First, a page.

Powerful stuff: Hip-hop artist Jason Chu has posted “A Thousand Names,” a spoken-word tribute to Asian American Pacific Islander Heritage Month that’s worth seeing more than once to absorb the flow of poetry and the meaning of his words. He nails the story of family dynamics, immigrant hopes and dreams and generational passage of culture and identity. Continue reading →
Nice work by hip-pop rapper Jason Chu. Memorable wordplay, beats and melody, and a video that appears to be one remarkably loooong camera shot following Chu from a fashion shoot in a warehouse to an alleyway.
Pretty cool: Domino’s Pizza goes all in on mobile tech wizardry — at least for its Japanese market — with a new app featuring Hatsune Miku, a Vocaloid, synthetic/anime J-pop persona that’s entirely digital. According to a new video that has Domino’s Japan CEO Scott Oelkers introducing the app, Domino’s staff came up with songs for the app, and the Vocaloid software program generated the singing by the animated star Miku. Pretty cool…. wonder if Domino’s will be able to come up with an English-language US version, and if young Americans would order their pizza from a singing app?
I’m a fan of anime and manga, although I don’t actually follow the zillions of comics or animated series and movies, because they’re instrumental in building bridges between Japan and the United States. I’ve spoken with eager young Caucasian anime fans in full cosplay (dressed in costumes playing the part of their favorite anime characters) who said they’re taking Japanese classes, and are planning on Japanese Studies in college, because they love anime so much.
That’s some powerful tug on the hearts and minds of our country’s future leaders.
And anime and manga are just the most visible signs of pop culture’s powerful effects, thanks to the many festivals and conventions across the US, and the popularity of anime programming on cable TV. Just take a look at video games, movies, and music, and Japan’s influence on America goes way beyond instant ramen and sushi happy hours. (Ramen shops are exploding in cities everywhere, but that’s another post….)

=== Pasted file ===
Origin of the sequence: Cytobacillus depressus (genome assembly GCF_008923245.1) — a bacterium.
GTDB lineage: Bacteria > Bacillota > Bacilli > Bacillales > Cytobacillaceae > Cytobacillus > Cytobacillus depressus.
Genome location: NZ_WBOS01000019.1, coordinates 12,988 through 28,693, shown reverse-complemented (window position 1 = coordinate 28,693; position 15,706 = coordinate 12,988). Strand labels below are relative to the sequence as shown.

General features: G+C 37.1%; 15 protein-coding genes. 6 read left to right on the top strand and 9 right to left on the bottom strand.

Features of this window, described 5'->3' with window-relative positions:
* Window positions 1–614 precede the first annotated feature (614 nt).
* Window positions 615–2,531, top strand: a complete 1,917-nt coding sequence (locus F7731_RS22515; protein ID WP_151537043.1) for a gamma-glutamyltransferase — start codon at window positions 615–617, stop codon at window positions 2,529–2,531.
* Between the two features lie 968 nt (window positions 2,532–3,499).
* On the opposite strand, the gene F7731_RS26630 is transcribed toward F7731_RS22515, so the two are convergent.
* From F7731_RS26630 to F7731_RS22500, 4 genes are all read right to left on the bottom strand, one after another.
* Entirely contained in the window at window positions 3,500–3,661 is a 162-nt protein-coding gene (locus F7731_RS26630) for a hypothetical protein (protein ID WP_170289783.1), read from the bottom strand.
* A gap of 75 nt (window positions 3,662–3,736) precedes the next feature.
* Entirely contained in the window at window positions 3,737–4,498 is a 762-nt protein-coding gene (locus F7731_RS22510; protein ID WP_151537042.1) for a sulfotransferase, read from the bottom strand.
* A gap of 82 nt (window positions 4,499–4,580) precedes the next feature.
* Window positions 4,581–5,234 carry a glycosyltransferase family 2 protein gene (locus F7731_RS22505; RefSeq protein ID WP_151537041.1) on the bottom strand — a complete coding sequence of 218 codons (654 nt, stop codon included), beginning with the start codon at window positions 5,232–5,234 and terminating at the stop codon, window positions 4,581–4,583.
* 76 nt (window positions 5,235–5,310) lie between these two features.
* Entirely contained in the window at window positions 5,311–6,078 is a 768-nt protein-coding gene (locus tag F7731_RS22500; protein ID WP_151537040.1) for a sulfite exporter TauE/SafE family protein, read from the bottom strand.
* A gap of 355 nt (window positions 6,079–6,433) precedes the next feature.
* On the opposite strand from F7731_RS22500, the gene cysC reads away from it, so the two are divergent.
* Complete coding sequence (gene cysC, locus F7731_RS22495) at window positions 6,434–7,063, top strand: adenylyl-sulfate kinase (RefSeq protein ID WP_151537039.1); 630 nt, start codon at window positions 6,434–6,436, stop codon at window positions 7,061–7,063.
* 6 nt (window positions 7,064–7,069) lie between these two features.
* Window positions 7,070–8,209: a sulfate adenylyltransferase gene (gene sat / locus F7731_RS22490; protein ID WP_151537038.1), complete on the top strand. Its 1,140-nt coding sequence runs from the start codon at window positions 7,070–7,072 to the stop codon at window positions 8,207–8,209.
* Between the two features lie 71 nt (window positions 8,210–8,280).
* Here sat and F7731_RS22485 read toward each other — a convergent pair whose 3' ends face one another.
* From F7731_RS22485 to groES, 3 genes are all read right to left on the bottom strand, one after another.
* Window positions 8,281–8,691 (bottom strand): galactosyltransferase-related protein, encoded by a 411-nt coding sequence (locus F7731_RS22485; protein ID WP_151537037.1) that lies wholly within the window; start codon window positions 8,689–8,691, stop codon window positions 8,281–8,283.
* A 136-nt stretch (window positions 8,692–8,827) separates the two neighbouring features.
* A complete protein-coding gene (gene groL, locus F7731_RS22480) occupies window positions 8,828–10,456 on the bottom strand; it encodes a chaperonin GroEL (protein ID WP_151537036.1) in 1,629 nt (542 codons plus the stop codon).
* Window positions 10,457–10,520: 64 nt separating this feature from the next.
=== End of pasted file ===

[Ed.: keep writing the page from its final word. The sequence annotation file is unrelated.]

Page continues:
Curiously, though, J-pop, or Japanese pop music, hasn’t made too much of a dent in the American charts over the years.
Just last year, if you have kids you may have caught a catchy bit of bubblegum rock called “Sugar Rush” from the soundtrack of the Disney animated feature “Wreck-It Ralph” (notice how if it’s an American film we call it “animated feature” and if it’s Japanese we call it ”anime?”). The song plays over the end of the film, which will be released on DVD and Blue-Ray, etc. on March 5. You can see the super-sweet adorable video of the group singing it on YouTube above. Continue reading →
PSY, the Korean pop sensation whose viral hit video, “Gangnam Style,” has been viewed alomst 800 million times on YouTube (that’s the official video, never mind the countless other users’ uploads and all the spoofs and tributes), closed out the American Music Awards on Nov. 18. In a savvy, surprising and ultimately, ironic, collaboration, the 35-year-old PSY (real name: Park Jae-sang) was joined for a mashup of his hit with MC Hammer’s “2 Legit 2 Quit” (above) and brought the house down, with celebs and fans (Hammer too) mimicking his horsey-cowboy dance moves.
Within minutes, blowback flew out over Twitter. Most of the messages were gut reactions to the irony of a song sung mostly in Korean being featured on the “American” Music Awards. Here’s one example: “Seriously psy is closing the show?? It’s called the AMERICAN music awards not the Korean..” and “I’m pretty sure this is called the American Music Awards #gobacktoAsia.” (Okay, the “gobacktoAsia” hashtag is pretty offensive — I’ve had that yelled at me in the past.)
The fact that the tweeters didn’t catch the awesomeness of the irony and only expressed their xenophobia and ignorance was disappointing but not surprising.
Some of the tweets, though, were flatout racist, like “Why is chink PSY at the American music awards he doesn’t make American music what is going on” and “are you kidding this chink is on the AMA’s? #sad #keywordAMERICAN.” You can see a sampling of offensive tweets at the Public Shaming Tumblr blog. Continue reading →